Learning to teach English as a second language can open the doors for many rewarding opportunities.
Qualifications for teaching English as a second or foreign language may vary, depending on the type of institution and state or country's designated requirements. A formal degree may not always be required, but having appropriate training and certification will expand the range of opportunities for an individual interested in this type of work.
Requirements for teaching English as a second language may include:
There are many institutions that offer teaching English as a second or foreign language coursework. These include colleges, community centers, and online training programs.
When considering training courses, look for accredited programs that offer authorized certification.
There are several terms for teaching English as a second language. The terms are often used interchangeably; however, there may some differences in courses:
For teaching English to international or immigrant students in English-speaking countries:
For teaching English to people in their native countries to enhance education or for business purposes.
Check with the localities where you anticipate seeking work to determine which type of course will be required or most beneficial. Training programs in teaching English as a second language include:
There are also courses available to meet specific needs, such as teaching ESL in elementary or secondary schools, for currently certified teachers.
Basic TESL courses may take as little as four weeks, while others may be longer in duration. Courses may include foundations and instruction about the English language as a system, practicum or teacher training, and job placement assistance upon completion of the program.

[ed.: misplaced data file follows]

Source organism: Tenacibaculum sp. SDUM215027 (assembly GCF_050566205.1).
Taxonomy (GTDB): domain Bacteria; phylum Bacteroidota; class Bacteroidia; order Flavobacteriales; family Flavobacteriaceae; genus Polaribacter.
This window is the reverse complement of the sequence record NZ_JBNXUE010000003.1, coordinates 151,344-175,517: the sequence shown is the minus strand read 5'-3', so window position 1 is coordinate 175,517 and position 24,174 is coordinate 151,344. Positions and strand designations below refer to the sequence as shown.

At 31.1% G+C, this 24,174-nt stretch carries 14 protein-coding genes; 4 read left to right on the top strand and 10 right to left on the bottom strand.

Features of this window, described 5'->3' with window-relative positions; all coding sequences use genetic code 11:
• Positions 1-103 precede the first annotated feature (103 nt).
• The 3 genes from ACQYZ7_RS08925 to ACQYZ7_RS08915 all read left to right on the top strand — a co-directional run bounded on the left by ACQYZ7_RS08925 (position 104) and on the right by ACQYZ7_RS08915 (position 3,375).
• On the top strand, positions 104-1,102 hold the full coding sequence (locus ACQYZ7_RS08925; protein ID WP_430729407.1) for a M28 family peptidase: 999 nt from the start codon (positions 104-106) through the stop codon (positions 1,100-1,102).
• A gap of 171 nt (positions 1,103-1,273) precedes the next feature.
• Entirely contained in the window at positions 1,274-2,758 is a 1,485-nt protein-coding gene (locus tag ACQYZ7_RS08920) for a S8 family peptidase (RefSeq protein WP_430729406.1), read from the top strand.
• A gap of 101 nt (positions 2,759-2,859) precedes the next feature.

Choosing the right TESL program can be difficult. Some individuals choose to enroll in TESL workshops to make sure they want to pursue this type of work prior to spending the time and money for certification. A college or university based program is a good choice, or a program recognized by a professional body such as:
There are also many other recognized professional organizations that may recommend TESL programs based in individual states or localities, such as CATESOL, the California Teachers of English as a Second Language association. For a comprehensive state list, visit ESL/EFL Directory of Teachers' Organizations.
Learning to teach ESL can mean opening doors to exciting new paths. Students who choose to take TESL training come from all backgrounds and are of many different ages. Some aspects of the training or coursework may be stressful or confusing.
There are many resources to help students interested in becoming ESL teachers, whether they are looking to become a community center tutor to an elementary teacher specializing in working with English language learners.
The first place to seek additional help with coursework would be the institution where you are completing your training. Colleges and universities may offer tutoring or one-on-one assistance, while online and distance learning programs may offer live chat or e-mail support.
Students taking TESL courses can also visit various forums to chat with others and obtain suggestions and support. Once their training is completed, new teachers can also share ideas and get inspiration from visiting forums and English teaching sites such as:
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